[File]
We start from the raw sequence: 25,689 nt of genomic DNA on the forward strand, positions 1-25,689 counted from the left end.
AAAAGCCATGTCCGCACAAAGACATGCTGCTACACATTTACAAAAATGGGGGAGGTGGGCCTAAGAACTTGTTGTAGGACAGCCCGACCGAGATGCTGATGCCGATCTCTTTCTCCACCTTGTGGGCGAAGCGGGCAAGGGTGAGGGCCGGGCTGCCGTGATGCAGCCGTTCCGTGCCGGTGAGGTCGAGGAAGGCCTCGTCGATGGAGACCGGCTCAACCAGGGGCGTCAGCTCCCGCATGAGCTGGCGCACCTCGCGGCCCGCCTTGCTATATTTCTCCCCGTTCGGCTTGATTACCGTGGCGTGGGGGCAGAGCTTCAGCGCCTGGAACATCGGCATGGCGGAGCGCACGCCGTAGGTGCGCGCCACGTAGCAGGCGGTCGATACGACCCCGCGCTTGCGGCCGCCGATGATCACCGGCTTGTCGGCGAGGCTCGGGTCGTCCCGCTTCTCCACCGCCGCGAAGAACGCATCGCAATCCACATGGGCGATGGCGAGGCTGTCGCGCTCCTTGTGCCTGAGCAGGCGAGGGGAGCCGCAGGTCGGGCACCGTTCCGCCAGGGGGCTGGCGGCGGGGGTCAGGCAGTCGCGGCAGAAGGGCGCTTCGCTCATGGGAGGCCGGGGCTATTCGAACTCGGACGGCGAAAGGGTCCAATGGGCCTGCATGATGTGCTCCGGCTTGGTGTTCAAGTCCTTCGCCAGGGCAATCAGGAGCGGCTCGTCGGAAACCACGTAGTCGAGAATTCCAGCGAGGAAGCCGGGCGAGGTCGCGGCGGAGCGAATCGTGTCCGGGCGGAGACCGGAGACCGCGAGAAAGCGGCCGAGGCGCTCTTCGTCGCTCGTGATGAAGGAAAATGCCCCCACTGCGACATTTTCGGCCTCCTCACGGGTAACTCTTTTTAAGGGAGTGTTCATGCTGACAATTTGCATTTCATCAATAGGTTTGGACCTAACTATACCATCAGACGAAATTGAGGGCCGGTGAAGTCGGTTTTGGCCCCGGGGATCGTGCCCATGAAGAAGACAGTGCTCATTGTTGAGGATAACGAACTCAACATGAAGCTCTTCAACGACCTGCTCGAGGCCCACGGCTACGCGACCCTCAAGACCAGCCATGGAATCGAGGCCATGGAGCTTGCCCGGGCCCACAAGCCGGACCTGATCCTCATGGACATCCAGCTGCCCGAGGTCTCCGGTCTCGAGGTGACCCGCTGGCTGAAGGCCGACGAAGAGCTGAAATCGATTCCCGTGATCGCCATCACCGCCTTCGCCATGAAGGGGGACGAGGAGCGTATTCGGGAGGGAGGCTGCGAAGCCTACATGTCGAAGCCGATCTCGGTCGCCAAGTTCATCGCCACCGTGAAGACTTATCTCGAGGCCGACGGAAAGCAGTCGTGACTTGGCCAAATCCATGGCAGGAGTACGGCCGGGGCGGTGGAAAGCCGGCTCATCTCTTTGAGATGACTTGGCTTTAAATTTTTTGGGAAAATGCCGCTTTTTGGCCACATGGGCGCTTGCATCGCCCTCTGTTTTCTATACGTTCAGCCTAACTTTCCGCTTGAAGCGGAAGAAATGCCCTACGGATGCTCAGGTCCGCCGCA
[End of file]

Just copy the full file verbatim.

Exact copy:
We start from the raw sequence: 25,689 nt of genomic DNA on the forward strand, positions 1-25,689 counted from the left end.
AAAAGCCATGTCCGCACAAAGACATGCTGCTACACATTTACAAAAATGGGGGAGGTGGGCCTAAGAACTTGTTGTAGGACAGCCCGACCGAGATGCTGATGCCGATCTCTTTCTCCACCTTGTGGGCGAAGCGGGCAAGGGTGAGGGCCGGGCTGCCGTGATGCAGCCGTTCCGTGCCGGTGAGGTCGAGGAAGGCCTCGTCGATGGAGACCGGCTCAACCAGGGGCGTCAGCTCCCGCATGAGCTGGCGCACCTCGCGGCCCGCCTTGCTATATTTCTCCCCGTTCGGCTTGATTACCGTGGCGTGGGGGCAGAGCTTCAGCGCCTGGAACATCGGCATGGCGGAGCGCACGCCGTAGGTGCGCGCCACGTAGCAGGCGGTCGATACGACCCCGCGCTTGCGGCCGCCGATGATCACCGGCTTGTCGGCGAGGCTCGGGTCGTCCCGCTTCTCCACCGCCGCGAAGAACGCATCGCAATCCACATGGGCGATGGCGAGGCTGTCGCGCTCCTTGTGCCTGAGCAGGCGAGGGGAGCCGCAGGTCGGGCACCGTTCCGCCAGGGGGCTGGCGGCGGGGGTCAGGCAGTCGCGGCAGAAGGGCGCTTCGCTCATGGGAGGCCGGGGCTATTCGAACTCGGACGGCGAAAGGGTCCAATGGGCCTGCATGATGTGCTCCGGCTTGGTGTTCAAGTCCTTCGCCAGGGCAATCAGGAGCGGCTCGTCGGAAACCACGTAGTCGAGAATTCCAGCGAGGAAGCCGGGCGAGGTCGCGGCGGAGCGAATCGTGTCCGGGCGGAGACCGGAGACCGCGAGAAAGCGGCCGAGGCGCTCTTCGTCGCTCGTGATGAAGGAAAATGCCCCCACTGCGACATTTTCGGCCTCCTCACGGGTAACTCTTTTTAAGGGAGTGTTCATGCTGACAATTTGCATTTCATCAATAGGTTTGGACCTAACTATACCATCAGACGAAATTGAGGGCCGGTGAAGTCGGTTTTGGCCCCGGGGATCGTGCCCATGAAGAAGACAGTGCTCATTGTTGAGGATAACGAACTCAACATGAAGCTCTTCAACGACCTGCTCGAGGCCCACGGCTACGCGACCCTCAAGACCAGCCATGGAATCGAGGCCATGGAGCTTGCCCGGGCCCACAAGCCGGACCTGATCCTCATGGACATCCAGCTGCCCGAGGTCTCCGGTCTCGAGGTGACCCGCTGGCTGAAGGCCGACGAAGAGCTGAAATCGATTCCCGTGATCGCCATCACCGCCTTCGCCATGAAGGGGGACGAGGAGCGTATTCGGGAGGGAGGCTGCGAAGCCTACATGTCGAAGCCGATCTCGGTCGCCAAGTTCATCGCCACCGTGAAGACTTATCTCGAGGCCGACGGAAAGCAGTCGTGACTTGGCCAAATCCATGGCAGGAGTACGGCCGGGGCGGTGGAAAGCCGGCTCATCTCTTTGAGATGACTTGGCTTTAAATTTTTTGGGAAAATGCCGCTTTTTGGCCACATGGGCGCTTGCATCGCCCTCTGTTTTCTATACGTTCAGCCTAACTTTCCGCTTGAAGCGGAAGAAATGCCCTACGGATGCTCAGGTCCGCCGCA